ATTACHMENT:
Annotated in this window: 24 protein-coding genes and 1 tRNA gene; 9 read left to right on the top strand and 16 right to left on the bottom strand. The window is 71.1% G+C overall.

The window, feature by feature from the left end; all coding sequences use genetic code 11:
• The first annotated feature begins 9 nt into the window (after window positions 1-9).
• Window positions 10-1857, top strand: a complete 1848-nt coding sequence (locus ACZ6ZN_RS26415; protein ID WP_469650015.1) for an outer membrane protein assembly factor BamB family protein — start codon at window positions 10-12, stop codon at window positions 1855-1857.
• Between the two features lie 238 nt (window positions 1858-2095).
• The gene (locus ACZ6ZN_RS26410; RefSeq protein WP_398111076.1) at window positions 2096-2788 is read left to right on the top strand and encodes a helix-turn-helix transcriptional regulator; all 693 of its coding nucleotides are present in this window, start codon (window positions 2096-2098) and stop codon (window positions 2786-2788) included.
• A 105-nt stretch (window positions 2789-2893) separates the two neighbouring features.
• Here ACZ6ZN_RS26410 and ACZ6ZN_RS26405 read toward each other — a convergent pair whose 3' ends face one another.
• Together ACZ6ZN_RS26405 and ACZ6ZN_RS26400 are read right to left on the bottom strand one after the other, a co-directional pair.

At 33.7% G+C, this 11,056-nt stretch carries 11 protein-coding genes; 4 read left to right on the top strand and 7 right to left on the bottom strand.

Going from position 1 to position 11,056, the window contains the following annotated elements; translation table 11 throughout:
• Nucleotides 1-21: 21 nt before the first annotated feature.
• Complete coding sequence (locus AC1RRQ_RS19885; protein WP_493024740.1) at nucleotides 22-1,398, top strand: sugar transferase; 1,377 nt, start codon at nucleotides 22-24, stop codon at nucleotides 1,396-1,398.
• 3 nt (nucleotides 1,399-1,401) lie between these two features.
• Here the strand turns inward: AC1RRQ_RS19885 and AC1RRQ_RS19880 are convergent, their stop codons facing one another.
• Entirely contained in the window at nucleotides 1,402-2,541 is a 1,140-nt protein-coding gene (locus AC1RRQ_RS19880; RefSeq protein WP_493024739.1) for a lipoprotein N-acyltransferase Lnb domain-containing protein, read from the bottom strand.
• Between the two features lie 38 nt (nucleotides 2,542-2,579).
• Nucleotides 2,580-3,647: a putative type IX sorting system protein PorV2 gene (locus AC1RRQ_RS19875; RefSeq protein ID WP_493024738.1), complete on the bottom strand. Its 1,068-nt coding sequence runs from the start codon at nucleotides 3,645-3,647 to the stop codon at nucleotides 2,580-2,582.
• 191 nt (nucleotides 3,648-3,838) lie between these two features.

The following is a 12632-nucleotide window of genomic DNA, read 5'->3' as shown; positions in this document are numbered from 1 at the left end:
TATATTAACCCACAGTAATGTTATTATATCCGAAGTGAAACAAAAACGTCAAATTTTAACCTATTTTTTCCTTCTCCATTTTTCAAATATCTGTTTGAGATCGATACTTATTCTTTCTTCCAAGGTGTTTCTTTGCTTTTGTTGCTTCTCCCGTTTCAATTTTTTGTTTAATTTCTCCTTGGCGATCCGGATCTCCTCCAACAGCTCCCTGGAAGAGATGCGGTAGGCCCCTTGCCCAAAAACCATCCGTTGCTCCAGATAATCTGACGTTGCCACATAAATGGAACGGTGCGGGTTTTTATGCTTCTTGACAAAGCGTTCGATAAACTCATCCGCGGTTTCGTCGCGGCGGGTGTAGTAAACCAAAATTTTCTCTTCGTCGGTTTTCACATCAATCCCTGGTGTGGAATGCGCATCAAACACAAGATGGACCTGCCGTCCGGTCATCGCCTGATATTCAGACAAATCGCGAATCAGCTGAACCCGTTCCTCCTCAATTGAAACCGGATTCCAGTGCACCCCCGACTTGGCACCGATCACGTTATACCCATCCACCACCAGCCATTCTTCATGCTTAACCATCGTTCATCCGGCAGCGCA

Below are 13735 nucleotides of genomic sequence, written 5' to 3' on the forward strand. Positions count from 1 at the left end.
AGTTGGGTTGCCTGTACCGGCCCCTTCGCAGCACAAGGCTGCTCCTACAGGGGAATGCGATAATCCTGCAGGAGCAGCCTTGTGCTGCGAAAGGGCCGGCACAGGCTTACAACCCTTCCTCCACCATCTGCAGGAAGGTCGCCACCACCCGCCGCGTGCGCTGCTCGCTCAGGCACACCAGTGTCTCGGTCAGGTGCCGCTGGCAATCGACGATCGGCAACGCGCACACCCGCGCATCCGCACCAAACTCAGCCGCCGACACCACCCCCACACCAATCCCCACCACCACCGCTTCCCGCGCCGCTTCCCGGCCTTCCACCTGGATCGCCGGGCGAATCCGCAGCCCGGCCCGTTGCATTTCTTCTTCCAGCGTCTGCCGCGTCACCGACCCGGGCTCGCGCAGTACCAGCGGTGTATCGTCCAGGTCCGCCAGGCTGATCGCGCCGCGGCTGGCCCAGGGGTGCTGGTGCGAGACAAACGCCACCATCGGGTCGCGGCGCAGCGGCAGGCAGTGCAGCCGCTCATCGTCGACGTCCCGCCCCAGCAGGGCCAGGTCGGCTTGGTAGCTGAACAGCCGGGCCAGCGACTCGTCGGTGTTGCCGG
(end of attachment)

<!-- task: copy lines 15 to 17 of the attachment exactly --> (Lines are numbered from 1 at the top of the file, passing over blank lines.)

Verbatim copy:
• Here the strand turns inward: AC1RRQ_RS19885 and AC1RRQ_RS19880 are convergent, their stop codons facing one another.
• Entirely contained in the window at nucleotides 1,402-2,541 is a 1,140-nt protein-coding gene (locus AC1RRQ_RS19880; RefSeq protein WP_493024739.1) for a lipoprotein N-acyltransferase Lnb domain-containing protein, read from the bottom strand.
• Between the two features lie 38 nt (nucleotides 2,542-2,579).